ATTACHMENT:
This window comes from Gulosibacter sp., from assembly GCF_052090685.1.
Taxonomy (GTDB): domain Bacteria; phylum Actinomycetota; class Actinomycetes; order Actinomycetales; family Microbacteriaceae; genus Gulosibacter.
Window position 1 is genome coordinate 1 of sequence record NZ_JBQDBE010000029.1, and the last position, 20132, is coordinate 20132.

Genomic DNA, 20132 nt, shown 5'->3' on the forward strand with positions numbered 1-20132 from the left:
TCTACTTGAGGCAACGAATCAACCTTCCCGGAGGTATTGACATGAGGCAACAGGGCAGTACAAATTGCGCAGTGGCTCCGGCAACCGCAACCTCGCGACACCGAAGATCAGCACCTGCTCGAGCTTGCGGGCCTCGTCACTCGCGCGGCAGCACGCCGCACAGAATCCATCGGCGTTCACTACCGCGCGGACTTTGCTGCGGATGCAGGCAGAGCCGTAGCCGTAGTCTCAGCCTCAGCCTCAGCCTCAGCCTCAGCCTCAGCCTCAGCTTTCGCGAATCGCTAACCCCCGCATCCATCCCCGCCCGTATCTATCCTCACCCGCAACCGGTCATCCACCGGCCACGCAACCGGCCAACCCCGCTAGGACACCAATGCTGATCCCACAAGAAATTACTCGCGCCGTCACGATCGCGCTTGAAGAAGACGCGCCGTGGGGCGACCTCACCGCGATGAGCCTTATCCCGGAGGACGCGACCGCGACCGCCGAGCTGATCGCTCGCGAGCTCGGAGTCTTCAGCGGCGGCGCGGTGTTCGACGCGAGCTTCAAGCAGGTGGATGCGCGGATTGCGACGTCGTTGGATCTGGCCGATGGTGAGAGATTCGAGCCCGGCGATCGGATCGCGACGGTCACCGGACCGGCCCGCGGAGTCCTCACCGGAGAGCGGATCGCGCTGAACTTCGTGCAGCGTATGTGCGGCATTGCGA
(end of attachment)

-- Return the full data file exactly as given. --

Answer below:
This window comes from Gulosibacter sp., from assembly GCF_052090685.1.
Taxonomy (GTDB): domain Bacteria; phylum Actinomycetota; class Actinomycetes; order Actinomycetales; family Microbacteriaceae; genus Gulosibacter.
Window position 1 is genome coordinate 1 of sequence record NZ_JBQDBE010000029.1, and the last position, 20132, is coordinate 20132.

Genomic DNA, 20132 nt, shown 5'->3' on the forward strand with positions numbered 1-20132 from the left:
TCTACTTGAGGCAACGAATCAACCTTCCCGGAGGTATTGACATGAGGCAACAGGGCAGTACAAATTGCGCAGTGGCTCCGGCAACCGCAACCTCGCGACACCGAAGATCAGCACCTGCTCGAGCTTGCGGGCCTCGTCACTCGCGCGGCAGCACGCCGCACAGAATCCATCGGCGTTCACTACCGCGCGGACTTTGCTGCGGATGCAGGCAGAGCCGTAGCCGTAGTCTCAGCCTCAGCCTCAGCCTCAGCCTCAGCCTCAGCCTCAGCTTTCGCGAATCGCTAACCCCCGCATCCATCCCCGCCCGTATCTATCCTCACCCGCAACCGGTCATCCACCGGCCACGCAACCGGCCAACCCCGCTAGGACACCAATGCTGATCCCACAAGAAATTACTCGCGCCGTCACGATCGCGCTTGAAGAAGACGCGCCGTGGGGCGACCTCACCGCGATGAGCCTTATCCCGGAGGACGCGACCGCGACCGCCGAGCTGATCGCTCGCGAGCTCGGAGTCTTCAGCGGCGGCGCGGTGTTCGACGCGAGCTTCAAGCAGGTGGATGCGCGGATTGCGACGTCGTTGGATCTGGCCGATGGTGAGAGATTCGAGCCCGGCGATCGGATCGCGACGGTCACCGGACCGGCCCGCGGAGTCCTCACCGGAGAGCGGATCGCGCTGAACTTCGTGCAGCGTATGTGCGGCATTGCGA